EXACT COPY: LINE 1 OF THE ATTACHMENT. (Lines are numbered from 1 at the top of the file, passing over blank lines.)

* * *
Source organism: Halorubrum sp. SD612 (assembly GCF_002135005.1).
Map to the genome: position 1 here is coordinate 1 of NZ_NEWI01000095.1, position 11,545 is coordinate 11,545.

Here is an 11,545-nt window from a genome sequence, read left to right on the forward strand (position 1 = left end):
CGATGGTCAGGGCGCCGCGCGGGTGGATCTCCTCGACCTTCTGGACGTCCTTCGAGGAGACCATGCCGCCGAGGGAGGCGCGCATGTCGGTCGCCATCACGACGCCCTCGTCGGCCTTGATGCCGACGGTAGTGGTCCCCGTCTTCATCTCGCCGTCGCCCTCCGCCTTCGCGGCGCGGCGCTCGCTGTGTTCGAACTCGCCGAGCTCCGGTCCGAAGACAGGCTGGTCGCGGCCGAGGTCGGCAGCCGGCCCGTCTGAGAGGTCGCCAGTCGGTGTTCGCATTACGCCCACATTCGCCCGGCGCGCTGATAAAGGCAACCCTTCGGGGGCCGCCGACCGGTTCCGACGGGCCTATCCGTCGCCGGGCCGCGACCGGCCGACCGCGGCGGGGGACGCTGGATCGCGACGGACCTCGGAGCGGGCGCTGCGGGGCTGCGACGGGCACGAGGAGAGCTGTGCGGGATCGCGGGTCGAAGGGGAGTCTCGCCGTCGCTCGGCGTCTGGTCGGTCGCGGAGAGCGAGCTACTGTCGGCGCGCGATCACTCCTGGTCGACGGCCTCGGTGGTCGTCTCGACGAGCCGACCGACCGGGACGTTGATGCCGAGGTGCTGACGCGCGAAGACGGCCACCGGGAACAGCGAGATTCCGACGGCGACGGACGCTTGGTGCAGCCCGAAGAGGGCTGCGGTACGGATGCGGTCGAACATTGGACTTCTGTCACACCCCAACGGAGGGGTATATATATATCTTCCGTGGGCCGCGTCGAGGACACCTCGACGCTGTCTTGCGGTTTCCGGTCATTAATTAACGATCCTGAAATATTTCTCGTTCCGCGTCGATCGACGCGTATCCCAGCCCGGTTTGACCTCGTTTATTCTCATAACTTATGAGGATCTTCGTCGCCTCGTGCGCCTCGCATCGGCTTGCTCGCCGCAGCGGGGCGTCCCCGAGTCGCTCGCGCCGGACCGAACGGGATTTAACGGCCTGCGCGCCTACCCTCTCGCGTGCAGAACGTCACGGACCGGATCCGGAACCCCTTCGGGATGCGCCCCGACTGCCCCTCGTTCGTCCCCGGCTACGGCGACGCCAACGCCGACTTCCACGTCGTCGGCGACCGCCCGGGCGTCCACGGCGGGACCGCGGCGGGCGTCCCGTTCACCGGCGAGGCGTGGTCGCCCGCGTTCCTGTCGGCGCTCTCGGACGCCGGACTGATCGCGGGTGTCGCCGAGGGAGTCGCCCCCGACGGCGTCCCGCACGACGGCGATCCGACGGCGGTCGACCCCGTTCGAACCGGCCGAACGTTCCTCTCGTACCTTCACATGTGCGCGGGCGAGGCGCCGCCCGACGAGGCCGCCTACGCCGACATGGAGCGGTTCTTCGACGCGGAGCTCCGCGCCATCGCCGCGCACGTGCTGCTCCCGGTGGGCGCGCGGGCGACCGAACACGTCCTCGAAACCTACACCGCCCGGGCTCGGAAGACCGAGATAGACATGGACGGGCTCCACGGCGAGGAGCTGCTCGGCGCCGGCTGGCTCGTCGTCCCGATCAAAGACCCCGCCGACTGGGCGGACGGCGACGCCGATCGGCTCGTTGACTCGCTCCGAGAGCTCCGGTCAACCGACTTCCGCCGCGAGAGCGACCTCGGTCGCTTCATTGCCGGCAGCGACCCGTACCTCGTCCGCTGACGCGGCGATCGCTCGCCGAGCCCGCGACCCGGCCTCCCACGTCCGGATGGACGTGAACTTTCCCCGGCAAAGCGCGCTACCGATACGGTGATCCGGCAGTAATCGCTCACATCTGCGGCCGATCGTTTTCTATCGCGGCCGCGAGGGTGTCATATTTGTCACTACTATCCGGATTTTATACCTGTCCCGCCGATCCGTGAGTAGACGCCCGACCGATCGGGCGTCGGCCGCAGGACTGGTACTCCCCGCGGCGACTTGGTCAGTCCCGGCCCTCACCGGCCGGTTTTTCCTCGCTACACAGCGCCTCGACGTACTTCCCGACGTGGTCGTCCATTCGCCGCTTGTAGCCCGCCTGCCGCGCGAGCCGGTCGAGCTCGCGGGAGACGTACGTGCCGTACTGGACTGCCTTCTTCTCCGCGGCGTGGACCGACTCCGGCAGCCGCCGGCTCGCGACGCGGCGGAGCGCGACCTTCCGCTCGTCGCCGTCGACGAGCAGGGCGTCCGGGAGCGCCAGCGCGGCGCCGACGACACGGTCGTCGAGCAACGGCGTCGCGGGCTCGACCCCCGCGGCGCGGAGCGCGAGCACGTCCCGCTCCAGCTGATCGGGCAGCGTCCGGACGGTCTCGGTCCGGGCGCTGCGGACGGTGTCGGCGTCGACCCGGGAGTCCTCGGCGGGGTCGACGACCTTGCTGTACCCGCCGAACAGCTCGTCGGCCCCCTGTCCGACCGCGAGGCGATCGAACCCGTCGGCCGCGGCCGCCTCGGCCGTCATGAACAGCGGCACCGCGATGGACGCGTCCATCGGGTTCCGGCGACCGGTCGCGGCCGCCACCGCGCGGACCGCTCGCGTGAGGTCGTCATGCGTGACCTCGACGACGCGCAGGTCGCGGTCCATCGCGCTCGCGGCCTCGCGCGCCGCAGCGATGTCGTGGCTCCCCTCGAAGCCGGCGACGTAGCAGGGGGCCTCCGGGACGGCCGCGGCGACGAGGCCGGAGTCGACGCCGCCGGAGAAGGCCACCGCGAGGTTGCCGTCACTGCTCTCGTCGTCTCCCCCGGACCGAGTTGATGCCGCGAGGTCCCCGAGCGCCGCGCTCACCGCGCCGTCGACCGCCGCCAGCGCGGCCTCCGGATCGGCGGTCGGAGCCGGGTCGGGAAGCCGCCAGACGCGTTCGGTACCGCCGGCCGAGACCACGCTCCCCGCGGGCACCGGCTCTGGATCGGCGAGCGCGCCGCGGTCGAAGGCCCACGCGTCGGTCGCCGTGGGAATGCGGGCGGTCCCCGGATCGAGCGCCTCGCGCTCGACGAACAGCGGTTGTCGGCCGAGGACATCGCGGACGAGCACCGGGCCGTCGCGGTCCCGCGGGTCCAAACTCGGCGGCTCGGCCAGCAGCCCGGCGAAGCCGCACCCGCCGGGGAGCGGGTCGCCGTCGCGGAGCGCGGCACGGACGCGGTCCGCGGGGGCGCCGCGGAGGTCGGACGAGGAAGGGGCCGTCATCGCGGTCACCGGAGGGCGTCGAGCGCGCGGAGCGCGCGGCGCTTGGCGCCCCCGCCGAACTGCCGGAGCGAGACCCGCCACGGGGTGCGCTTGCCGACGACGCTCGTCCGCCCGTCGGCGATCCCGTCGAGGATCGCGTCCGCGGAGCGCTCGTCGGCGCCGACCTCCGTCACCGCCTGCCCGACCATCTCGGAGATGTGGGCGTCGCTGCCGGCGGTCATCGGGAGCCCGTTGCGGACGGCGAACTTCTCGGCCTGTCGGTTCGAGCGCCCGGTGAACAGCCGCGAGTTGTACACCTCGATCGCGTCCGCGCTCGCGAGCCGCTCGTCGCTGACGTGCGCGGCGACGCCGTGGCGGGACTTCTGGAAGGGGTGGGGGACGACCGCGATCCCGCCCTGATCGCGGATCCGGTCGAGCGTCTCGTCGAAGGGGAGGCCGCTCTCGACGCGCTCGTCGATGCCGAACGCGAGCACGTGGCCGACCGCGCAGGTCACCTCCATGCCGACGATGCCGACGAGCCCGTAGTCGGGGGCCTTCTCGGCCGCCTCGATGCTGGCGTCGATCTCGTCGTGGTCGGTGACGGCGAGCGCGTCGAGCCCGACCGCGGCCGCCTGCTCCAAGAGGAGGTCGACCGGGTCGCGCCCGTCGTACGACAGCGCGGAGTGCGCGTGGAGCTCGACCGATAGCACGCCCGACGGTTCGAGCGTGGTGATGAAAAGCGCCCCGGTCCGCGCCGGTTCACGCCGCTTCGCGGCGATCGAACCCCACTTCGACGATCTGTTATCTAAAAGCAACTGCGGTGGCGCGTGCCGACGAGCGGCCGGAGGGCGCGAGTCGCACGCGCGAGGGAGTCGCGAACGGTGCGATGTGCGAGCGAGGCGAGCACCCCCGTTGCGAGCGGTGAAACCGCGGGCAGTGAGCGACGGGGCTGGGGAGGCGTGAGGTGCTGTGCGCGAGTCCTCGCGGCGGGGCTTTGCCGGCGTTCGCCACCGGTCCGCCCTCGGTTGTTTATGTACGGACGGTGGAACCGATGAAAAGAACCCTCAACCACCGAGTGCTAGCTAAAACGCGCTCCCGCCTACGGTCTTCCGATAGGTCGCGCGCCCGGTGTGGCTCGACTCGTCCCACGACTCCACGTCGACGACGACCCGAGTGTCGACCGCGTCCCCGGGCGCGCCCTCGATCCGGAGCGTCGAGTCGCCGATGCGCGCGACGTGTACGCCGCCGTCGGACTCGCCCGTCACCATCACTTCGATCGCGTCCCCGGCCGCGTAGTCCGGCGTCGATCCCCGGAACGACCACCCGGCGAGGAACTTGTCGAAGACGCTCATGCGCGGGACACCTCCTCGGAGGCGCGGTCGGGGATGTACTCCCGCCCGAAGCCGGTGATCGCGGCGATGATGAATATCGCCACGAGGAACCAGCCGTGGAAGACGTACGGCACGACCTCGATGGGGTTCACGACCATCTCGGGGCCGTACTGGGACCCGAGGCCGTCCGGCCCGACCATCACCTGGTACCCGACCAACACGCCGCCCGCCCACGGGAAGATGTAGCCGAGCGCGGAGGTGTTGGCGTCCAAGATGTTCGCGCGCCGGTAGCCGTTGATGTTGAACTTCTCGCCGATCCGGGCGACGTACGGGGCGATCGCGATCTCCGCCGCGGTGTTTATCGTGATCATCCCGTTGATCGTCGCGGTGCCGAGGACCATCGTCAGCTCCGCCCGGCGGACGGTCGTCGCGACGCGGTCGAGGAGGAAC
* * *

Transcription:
Source organism: Halorubrum sp. SD612 (assembly GCF_002135005.1).